Throughout Patton’s high school career, he was followed by a man in his early sixties named Norman “Nubby” Weaver from nearby Terre Hill. Weaver had pitched professionally for two seasons in the New England League, including six wins for the 1914 Lowell Grays. One of his teammates with Lowell was Jimmy Ring, who later shut out the White Sox in Game Four of the infamous 1919 World Series. By the early 1950s, Weaver was a bird dog for the St. Louis Cardinals, reporting to Ollie Vanek, the scout who’d inked Stan Musial out of Donora, Pennsylvania—250 miles west of Honey Brook—in 1938. Shortly after Patton’s high school graduation in 1953, Vanek visited his family’s home to sign him for one of the Redbirds’ 18 minor-league affiliates. Negotiations stretched from afternoon into evening as the young catcher imagined buying himself a nice car, but his father didn’t approve of the plan and convinced Patton to accept $3,000. That was a grand short of the “bonus baby” threshold that —for better or worse—would have put him straight onto the big-league roster under the rules of the day.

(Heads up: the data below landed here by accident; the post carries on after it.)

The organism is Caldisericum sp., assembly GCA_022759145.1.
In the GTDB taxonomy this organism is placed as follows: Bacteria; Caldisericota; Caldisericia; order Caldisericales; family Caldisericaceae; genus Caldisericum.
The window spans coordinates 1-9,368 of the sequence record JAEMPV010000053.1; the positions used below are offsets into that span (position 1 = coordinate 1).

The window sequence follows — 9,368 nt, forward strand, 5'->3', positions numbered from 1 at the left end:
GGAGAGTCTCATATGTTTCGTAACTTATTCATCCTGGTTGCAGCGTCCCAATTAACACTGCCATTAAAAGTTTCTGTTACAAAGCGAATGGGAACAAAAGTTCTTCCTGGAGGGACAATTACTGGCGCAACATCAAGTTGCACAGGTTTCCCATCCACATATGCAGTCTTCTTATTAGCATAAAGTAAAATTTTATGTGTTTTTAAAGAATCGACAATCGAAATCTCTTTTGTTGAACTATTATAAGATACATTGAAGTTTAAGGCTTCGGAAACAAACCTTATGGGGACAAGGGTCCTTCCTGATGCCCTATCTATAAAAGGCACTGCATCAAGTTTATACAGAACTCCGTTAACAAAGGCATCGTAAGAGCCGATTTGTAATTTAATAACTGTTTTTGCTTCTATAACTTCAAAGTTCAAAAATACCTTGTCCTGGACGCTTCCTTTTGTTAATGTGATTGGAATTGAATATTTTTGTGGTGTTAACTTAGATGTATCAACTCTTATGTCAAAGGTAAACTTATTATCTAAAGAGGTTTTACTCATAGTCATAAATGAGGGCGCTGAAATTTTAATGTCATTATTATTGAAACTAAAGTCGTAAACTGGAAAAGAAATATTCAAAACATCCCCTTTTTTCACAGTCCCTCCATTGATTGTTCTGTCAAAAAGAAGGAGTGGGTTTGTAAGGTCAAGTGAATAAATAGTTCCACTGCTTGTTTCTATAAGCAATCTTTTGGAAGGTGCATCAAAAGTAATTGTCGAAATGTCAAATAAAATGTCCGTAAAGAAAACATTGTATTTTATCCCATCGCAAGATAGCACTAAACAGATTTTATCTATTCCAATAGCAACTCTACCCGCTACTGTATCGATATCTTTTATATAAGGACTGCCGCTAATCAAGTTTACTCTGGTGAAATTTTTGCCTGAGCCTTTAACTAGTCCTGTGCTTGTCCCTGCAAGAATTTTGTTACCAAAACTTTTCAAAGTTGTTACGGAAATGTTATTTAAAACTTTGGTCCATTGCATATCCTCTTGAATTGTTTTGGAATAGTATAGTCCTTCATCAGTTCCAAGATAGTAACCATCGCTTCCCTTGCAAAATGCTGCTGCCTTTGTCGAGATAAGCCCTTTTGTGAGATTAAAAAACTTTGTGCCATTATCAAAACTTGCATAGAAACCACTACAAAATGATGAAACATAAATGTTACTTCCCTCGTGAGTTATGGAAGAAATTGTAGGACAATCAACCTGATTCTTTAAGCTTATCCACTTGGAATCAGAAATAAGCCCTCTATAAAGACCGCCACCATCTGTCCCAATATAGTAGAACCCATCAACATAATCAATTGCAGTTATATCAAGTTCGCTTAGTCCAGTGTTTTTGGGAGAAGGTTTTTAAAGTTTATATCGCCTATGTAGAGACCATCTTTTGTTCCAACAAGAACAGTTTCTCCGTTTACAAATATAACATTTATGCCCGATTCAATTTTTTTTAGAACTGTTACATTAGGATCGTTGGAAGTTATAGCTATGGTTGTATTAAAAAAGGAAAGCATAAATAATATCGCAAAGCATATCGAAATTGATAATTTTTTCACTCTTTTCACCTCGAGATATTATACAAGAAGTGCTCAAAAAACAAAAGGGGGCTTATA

The 17-year-old reported to Albany, Georgia, where he worked out for a week before debuting in the Class-D Alabama-Florida League with the Dothan Rebels. He batted just .197 in 58 games, but the 5-foot-10, 170-pounder was the only player in the whole circuit who reached the majors.4 One of his two home runs that summer was a ninth-inning grand slam to snap a scoreless deadlock on August 16.5 After two walks loaded the bases for him, Patton popped the first pitch over the fence and got an earful from the Fort Walton Beach Jets’ player-manager—a burly coal miner named John Streza—as he approached first base. “You little sonofabitch!” Streza warned. “The next pitch you see will be right at your ear!”6
In 1954, Patton returned to Dothan and starred as the Rebels reeled off a league-best 72-53 record. In 113 games, the right-handed swinger hit .305 with 18 doubles, six triples, nine homers, and 75 RBIs. He was the only player to reach base when Dothan was no-hit by the Andalusia-Opp Indians on May 2, walking and stealing before getting stranded at second.7 The Rebels’ pitching ace was a lefty named Spencer Davis who went 45-8 during Patton’s two seasons there. However, Crestview’s Marshall Renfroe—who’d start one game for the 1959 Giants—was the league’s only hurler with a major-league future. Two ex-big leaguers did suit up, however, including 40-year-old former Cleveland Indian Papa Williams, whose .403 batting average was only the circuit’s second best!